0.3.1 • Public • Published

Flightplan ✈ NPM version

Run a sequence of commands against local and remote hosts.

Flightplan is a node.js library for streamlining application deployment or systems administration tasks, similar to Python's Fabric.

Installation & Usage

# install the cli tool 
$ npm install -g flightplan
# use it in your project 
$ npm install flightplan --save-dev
# run a flightplan (`fly --help` for more information) 
$ fly <destination> [--plan flightplan.(js|coffee)]

By default, the fly command will look for flightplan.js or

If you do not install the Flightplan module locally to your project (i.e. to support non-javascript projects) then make sure the global node_modules is in your Node.js path. For example:

export NODE_PATH=/usr/local/lib/node_modules
$ fly <destination>

Sample flightplan.js

// flightplan.js
var Flightplan = require('flightplan');
var tmpDir = 'pstadler-sh-' + new Date().getTime();
var plan = new Flightplan();
// configuration
  debug: false,
  destinations: {
    'staging': {
      host: '',
      username: 'pstadler',
      agent: process.env.SSH_AUTH_SOCK
    'production': [
        host: '',
        username: 'pstadler',
        agent: process.env.SSH_AUTH_SOCK
        host: '',
        username: 'pstadler',
        agent: process.env.SSH_AUTH_SOCK
// run commands on localhost
plan.local(function(local) {
  local.log('Run build');
  local.exec('gulp build');
  local.log('Copy files to remote hosts');
  var filesToCopy = local.exec('git ls-files', {silent: true});
  // rsync files to all the destination's hosts
  local.transfer(filesToCopy, '/tmp/' + tmpDir);
// run commands on remote hosts (destinations)
plan.remote(function(remote) {
  remote.log('Move folder to web root');
  remote.sudo('cp -R /tmp/' + tmpDir + ' ~', {user: 'www'});
  remote.rm('-rf /tmp/' + tmpDir);
  remote.log('Install dependencies');
  remote.sudo('npm --production --prefix ~/' + tmpDir
                            + ' install ~/' + tmpDir, {user: 'www'});
  remote.log('Reload application');
  remote.sudo('ln -snf ~/' + tmpDir + ' ~/pstadler-sh', {user: 'www'});
  remote.sudo('pm2 reload pstadler-sh', {user: 'www'});
// run more commands on localhost afterwards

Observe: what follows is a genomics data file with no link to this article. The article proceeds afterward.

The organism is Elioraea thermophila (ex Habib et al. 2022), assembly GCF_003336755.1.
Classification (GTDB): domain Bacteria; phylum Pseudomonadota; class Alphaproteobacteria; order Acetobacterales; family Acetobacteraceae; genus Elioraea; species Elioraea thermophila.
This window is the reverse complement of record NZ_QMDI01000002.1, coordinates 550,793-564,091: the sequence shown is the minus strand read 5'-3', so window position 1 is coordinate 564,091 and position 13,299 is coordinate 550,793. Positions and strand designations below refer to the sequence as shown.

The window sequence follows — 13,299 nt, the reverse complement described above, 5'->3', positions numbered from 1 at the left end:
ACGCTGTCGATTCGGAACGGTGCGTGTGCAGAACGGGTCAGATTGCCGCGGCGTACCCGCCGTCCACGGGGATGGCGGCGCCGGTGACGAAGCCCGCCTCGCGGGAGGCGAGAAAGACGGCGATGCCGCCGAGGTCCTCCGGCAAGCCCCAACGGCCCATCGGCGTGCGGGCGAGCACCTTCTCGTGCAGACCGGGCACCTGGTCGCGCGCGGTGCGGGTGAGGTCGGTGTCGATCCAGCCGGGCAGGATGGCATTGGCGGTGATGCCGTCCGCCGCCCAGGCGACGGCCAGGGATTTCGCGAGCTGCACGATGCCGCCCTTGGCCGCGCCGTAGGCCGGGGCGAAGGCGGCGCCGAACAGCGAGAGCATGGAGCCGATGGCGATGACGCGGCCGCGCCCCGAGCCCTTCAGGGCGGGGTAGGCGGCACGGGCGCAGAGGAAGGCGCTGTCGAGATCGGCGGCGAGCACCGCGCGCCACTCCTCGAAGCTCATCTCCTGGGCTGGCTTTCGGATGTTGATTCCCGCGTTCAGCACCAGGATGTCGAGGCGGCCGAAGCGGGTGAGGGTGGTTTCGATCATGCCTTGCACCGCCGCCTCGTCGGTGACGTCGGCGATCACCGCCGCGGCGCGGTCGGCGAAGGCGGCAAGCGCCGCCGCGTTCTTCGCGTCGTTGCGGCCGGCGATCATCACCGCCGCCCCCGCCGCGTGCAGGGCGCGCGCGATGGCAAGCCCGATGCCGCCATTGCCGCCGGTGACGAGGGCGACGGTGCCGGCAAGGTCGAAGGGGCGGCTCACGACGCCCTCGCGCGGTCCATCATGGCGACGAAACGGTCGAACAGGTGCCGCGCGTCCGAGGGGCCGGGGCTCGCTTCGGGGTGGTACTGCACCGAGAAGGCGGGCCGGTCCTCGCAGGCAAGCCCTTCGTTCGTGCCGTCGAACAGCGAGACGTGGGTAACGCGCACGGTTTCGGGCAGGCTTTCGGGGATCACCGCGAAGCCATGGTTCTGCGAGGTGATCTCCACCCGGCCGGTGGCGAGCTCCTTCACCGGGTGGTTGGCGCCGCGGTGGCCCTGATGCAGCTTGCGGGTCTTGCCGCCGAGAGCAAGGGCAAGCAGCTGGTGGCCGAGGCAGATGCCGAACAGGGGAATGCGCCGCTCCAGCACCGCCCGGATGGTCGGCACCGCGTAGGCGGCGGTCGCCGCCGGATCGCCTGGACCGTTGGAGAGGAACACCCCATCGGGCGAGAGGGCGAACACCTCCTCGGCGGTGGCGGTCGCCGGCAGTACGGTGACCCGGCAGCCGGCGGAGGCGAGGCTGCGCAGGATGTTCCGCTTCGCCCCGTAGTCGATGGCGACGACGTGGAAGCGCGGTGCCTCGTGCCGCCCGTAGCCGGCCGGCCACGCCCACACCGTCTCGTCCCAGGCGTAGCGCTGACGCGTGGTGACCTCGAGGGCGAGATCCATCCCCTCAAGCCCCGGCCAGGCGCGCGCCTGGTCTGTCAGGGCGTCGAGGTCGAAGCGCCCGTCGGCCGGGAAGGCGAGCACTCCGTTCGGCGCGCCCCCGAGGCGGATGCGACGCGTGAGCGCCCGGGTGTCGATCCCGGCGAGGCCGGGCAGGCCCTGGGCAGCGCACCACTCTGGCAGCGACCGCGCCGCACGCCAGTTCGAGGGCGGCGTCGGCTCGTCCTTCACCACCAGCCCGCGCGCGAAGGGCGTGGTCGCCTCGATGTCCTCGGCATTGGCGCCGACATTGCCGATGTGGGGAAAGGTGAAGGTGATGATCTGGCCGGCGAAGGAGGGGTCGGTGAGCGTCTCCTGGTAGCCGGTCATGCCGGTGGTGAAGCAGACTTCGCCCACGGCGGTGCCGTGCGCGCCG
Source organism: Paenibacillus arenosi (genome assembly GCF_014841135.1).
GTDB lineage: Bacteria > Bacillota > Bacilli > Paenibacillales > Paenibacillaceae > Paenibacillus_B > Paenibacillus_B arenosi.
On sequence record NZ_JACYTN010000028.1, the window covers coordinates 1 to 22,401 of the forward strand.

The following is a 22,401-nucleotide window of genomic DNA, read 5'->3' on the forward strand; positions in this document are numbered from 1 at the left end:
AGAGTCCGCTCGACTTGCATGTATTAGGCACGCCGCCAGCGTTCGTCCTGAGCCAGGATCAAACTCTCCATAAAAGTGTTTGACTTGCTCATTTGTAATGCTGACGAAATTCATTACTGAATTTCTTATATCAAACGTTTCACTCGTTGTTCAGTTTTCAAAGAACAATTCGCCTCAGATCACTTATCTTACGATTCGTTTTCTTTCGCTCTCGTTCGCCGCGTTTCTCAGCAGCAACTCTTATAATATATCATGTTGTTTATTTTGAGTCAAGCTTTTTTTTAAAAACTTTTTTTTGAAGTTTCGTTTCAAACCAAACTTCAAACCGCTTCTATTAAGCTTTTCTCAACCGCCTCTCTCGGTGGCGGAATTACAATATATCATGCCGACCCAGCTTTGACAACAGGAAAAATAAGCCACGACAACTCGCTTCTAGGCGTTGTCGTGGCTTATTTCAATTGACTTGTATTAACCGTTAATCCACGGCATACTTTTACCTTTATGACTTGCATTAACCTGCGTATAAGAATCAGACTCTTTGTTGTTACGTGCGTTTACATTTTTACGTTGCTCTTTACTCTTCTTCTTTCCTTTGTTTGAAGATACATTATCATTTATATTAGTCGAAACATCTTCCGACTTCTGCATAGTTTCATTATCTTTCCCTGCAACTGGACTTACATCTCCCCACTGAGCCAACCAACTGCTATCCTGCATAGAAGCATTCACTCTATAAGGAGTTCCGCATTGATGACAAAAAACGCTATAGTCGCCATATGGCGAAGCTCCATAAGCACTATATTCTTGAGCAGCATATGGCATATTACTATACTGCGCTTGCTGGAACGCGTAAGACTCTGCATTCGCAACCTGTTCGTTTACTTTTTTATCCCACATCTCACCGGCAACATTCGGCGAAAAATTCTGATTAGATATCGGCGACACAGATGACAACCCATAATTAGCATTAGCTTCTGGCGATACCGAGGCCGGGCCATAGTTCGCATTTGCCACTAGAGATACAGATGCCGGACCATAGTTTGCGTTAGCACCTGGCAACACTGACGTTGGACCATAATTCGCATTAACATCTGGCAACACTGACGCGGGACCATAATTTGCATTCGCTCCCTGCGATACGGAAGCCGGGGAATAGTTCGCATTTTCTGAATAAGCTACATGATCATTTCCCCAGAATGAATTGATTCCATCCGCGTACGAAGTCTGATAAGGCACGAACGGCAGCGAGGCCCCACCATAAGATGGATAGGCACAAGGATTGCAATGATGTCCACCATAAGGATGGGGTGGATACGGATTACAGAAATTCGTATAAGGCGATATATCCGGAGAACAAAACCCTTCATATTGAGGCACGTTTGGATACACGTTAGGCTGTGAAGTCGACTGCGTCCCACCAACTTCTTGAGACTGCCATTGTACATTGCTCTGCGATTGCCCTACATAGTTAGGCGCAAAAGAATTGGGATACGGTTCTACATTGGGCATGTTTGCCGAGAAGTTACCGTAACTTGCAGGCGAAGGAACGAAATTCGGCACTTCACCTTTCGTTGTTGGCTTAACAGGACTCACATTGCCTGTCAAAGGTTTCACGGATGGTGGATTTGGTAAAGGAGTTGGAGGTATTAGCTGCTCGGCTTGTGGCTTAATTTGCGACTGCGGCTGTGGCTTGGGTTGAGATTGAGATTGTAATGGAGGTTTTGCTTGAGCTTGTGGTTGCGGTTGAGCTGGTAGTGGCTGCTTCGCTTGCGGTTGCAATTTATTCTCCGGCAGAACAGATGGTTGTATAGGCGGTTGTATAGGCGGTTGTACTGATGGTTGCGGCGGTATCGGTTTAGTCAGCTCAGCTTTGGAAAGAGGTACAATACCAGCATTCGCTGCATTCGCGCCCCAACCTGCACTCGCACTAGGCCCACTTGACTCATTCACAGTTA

plan.local(function(local) { /* ... */ });
// ...or on remote hosts
plan.remote(function(remote) { /* ... */ });
// executed if flightplan succeeded
plan.success(function() { /* ... */ });
// executed if flightplan failed
plan.disaster(function() { /* ... */ });
// always executed after flightplan finished
plan.debriefing(function() { /* ... */ });



A flightplan is a set of subsequent flights to be executed on one or more hosts. The constructor doesn't take any arguments. The configuration is handled with the briefing() method.

var plan = new Flightplan();


A flight is a set of commands to be executed on one or more hosts. There are two types of flights:

Local flights

Commands in local flights are executed on the localhost.

plan.local(function(transport) {
  transport.hostname(); // prints the hostname of localhost

Remote flights

Commands in remote flights are executed in parallel against remote hosts defined during the briefing.

plan.remote(function(transport) {
  transport.hostname(); // prints the hostname(s) of the remote host(s)

You can define multiple flights of each type. They will be executed in the order of their definition. If a previous flight failed, all subsequent flights won't get executed. For more information about what it means for a flight to fail, see the section about Transport.

// executed first
plan.local(function(transport) {});
// executed if first flight succeeded
plan.remote(function(transport) {});
// executed if second flight succeeded
plan.local(function(transport) {});
// ...

flightplan.briefing(config) → this

Configure the flightplan's destinations with briefing(). Without a proper briefing you can't do remote flights which require at least one destination. Each destination consists of one ore more hosts.

Values in the hosts section are passed directly to the connect() method of mscdex/ssh2 with one exception: privateKey needs to be passed as a string containing the path to the keyfile instead of the key itself.

  destinations: {
    // run with `fly staging`
    'staging': {
      // see:
      host: '',
      username: 'pstadler',
      agent: process.env.SSH_AUTH_SOCK
    // run with `fly production`
    'production': [
        host: '',
        username: 'pstadler',
        agent: process.env.SSH_AUTH_SOCK
        host: '',
        username: 'pstadler',
        agent: process.env.SSH_AUTH_SOCK

You can override the username value of all hosts by calling fly with the -u|--username option:

fly production --username=admin